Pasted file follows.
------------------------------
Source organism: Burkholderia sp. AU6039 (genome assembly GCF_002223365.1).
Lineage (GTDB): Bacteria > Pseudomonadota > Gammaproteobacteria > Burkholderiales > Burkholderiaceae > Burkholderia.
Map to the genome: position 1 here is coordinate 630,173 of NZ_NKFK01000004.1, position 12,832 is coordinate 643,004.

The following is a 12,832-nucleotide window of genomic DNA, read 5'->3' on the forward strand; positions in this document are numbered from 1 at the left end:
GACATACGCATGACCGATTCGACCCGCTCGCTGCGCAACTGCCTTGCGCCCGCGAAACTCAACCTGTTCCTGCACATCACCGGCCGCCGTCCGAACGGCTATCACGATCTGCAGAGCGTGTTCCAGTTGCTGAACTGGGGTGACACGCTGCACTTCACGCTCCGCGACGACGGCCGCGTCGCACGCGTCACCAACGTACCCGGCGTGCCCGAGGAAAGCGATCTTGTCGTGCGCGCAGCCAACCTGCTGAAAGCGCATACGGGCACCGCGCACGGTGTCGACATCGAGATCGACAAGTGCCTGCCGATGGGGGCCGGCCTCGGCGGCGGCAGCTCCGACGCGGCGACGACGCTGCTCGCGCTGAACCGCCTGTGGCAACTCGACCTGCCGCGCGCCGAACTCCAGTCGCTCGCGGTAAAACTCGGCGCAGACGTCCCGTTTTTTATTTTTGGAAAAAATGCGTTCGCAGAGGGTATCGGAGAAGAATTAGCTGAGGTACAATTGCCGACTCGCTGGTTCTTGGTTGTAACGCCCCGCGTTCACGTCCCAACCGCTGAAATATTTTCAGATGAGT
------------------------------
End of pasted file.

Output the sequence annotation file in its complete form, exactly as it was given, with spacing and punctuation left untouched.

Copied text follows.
Source organism: Burkholderia sp. AU6039 (genome assembly GCF_002223365.1).
Lineage (GTDB): Bacteria > Pseudomonadota > Gammaproteobacteria > Burkholderiales > Burkholderiaceae > Burkholderia.
Map to the genome: position 1 here is coordinate 630,173 of NZ_NKFK01000004.1, position 12,832 is coordinate 643,004.

The following is a 12,832-nucleotide window of genomic DNA, read 5'->3' on the forward strand; positions in this document are numbered from 1 at the left end:
GACATACGCATGACCGATTCGACCCGCTCGCTGCGCAACTGCCTTGCGCCCGCGAAACTCAACCTGTTCCTGCACATCACCGGCCGCCGTCCGAACGGCTATCACGATCTGCAGAGCGTGTTCCAGTTGCTGAACTGGGGTGACACGCTGCACTTCACGCTCCGCGACGACGGCCGCGTCGCACGCGTCACCAACGTACCCGGCGTGCCCGAGGAAAGCGATCTTGTCGTGCGCGCAGCCAACCTGCTGAAAGCGCATACGGGCACCGCGCACGGTGTCGACATCGAGATCGACAAGTGCCTGCCGATGGGGGCCGGCCTCGGCGGCGGCAGCTCCGACGCGGCGACGACGCTGCTCGCGCTGAACCGCCTGTGGCAACTCGACCTGCCGCGCGCCGAACTCCAGTCGCTCGCGGTAAAACTCGGCGCAGACGTCCCGTTTTTTATTTTTGGAAAAAATGCGTTCGCAGAGGGTATCGGAGAAGAATTAGCTGAGGTACAATTGCCGACTCGCTGGTTCTTGGTTGTAACGCCCCGCGTTCACGTCCCAACCGCTGAAATATTTTCAGATGAGT